Show, don't tell.
As stated above, this stuff is not the point of the RPG. It is just background to the backstory, so I don't feel the need to go into huge depth on exactly how it all happened. Who cares what repercussions it had on Spherus Magna when those are now all irrelevant. Everyone left that world and the only repurcussions that matter now, for the game, are that everyone ended up in Vezonland and the multiverse is deeply broken. Those, I explained in some depth.
And what? The characters have all been massively screwed over! They got a short amount of time getting exactly what they wanted (or thought they wanted), only to have it all torn away from them by something they had no idea was coming and couldn't control. I'm not sure what you mean by them being "too late".
Too late through the Gate, that is. The way I interpreted it, the Gate had transported too many people, and instead started chucking people into Vezonland. Or is that incorrect?
And regardless of how much information you want to give, it's not necessary. Only information which is known or needed by the characters should be provided.
The multiverse bit is outside of what any character knows about for the moment, but I think it needs to be there all the same. It is, after all, where most of the game will take place, so players need to know about what they would be getting into, and judges need it to be able to evaluate the game. Not having that section included would be like writing up a game set on Mata Nui and then having the action move to Voya Nui a week into the game with no prior hints at that.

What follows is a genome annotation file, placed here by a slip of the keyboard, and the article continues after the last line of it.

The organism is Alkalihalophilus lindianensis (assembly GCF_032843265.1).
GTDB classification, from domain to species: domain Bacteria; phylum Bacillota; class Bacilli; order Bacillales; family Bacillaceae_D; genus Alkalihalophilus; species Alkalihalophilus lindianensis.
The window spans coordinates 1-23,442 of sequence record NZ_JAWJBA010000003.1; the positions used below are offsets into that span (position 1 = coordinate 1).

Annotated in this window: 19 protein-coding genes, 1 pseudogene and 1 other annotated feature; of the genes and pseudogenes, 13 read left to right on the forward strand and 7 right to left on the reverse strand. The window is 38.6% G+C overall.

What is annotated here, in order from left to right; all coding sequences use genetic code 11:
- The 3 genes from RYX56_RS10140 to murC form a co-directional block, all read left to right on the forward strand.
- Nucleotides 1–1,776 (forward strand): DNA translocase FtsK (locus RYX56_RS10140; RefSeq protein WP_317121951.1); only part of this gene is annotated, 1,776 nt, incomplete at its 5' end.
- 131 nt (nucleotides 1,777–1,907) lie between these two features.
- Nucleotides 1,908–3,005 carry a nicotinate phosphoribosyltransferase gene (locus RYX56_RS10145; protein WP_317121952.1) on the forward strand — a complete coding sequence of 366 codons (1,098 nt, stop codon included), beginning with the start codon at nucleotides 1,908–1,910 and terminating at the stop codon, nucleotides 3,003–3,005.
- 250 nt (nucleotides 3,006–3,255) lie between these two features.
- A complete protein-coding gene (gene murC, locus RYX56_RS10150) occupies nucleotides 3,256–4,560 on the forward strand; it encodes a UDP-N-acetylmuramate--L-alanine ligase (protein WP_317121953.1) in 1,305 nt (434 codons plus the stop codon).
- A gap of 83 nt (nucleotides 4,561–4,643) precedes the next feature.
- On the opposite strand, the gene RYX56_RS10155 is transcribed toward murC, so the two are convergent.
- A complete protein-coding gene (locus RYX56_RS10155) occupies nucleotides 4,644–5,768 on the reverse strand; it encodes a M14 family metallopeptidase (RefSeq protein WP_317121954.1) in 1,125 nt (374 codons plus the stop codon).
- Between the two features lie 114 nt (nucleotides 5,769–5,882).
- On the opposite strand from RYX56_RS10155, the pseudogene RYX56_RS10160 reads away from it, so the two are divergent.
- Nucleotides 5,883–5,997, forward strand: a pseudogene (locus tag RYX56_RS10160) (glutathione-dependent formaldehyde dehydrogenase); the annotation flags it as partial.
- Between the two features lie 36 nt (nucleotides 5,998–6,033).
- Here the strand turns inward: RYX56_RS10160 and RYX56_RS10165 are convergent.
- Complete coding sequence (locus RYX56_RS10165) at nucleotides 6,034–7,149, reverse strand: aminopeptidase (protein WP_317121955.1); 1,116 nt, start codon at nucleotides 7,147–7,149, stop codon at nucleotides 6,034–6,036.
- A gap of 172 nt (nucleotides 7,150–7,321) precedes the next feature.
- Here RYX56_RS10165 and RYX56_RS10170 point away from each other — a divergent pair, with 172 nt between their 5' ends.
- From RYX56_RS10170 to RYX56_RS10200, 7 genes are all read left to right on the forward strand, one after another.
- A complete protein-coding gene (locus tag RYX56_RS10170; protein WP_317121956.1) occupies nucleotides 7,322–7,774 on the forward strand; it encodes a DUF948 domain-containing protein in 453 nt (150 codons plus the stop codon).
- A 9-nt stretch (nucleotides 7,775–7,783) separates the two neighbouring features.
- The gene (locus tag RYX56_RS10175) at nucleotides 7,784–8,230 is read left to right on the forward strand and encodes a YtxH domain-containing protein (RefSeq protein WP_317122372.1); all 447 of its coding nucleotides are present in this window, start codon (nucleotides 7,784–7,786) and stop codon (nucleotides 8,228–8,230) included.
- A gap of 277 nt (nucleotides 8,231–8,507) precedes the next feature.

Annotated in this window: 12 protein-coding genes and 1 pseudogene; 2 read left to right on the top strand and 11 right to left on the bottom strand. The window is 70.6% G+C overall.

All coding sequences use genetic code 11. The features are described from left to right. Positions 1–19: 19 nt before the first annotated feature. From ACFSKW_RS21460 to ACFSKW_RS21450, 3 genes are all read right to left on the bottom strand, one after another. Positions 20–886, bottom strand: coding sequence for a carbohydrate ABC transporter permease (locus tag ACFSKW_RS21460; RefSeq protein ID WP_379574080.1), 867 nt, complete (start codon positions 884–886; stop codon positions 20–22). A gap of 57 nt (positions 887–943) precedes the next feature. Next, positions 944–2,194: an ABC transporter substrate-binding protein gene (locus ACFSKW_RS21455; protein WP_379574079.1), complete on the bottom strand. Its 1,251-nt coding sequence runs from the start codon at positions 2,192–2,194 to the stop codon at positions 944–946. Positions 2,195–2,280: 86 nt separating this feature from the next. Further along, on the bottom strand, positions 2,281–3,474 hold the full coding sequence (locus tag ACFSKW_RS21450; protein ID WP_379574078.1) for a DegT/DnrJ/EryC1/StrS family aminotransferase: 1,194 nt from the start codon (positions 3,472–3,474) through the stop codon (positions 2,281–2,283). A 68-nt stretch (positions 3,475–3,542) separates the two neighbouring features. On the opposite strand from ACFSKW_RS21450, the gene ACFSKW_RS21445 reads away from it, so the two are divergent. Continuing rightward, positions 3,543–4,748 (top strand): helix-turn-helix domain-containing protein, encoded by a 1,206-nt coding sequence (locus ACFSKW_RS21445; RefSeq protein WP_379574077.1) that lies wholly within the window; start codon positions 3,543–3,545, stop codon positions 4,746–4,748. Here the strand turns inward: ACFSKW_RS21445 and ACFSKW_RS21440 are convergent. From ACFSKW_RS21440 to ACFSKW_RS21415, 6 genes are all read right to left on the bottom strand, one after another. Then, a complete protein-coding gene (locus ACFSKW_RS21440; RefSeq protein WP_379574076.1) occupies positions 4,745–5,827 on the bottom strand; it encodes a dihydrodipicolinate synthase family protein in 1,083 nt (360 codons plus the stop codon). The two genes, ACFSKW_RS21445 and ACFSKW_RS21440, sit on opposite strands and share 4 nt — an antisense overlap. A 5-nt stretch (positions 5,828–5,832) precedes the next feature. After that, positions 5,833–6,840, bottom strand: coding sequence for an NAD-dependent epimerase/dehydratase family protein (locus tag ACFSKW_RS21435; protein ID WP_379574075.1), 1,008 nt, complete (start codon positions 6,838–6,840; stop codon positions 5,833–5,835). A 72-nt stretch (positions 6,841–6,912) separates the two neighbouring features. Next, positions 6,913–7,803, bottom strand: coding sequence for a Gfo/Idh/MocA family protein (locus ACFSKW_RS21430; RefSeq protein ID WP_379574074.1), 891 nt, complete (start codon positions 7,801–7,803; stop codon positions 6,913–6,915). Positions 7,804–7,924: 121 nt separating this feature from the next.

I'd recommend, then, that you simply utilize a simple "multiverse" heading rather than the "Settings" one, with some sort of explanation of the multiverse at large, followed by Vezonland, the only alternate universe explored thus far.
As I said to Silvan above, I think a game can handle 2-3 groups if they are managed properly. One group of Lost that leaves, one group of Shadows to chase them, and another group of whoever is left in Vezonland, to try and kill Vezon or whatever. Who ends up in what group can be determined by, as you say, differences in the characters' priorities and ideals, clashing personalities and all that good stuff. That doesn't preclude conflict within the groups either. In fact, I expect it. Since it will be almost impossible for PCs to reunite in Vezonland with the people they knew and associated with on Spherus Magna, they may be forced into teaming up with people they don't totally like or agree with. And that will be fun.
You sound fairly sure about how the group dynamics will form. From experience? It never works out as cleanly as you expect. In any case, unless you're going to start allowing players to kill each other off, having the Shadows be PCs just kills off dramatic tension - better to have pursuers fall under the "GM controlled, murderous NPC" category.
Sorry for the brevity of discussion, but I'm in a bit of a hurry. Good luck working.
-Toa Levacius Zehvor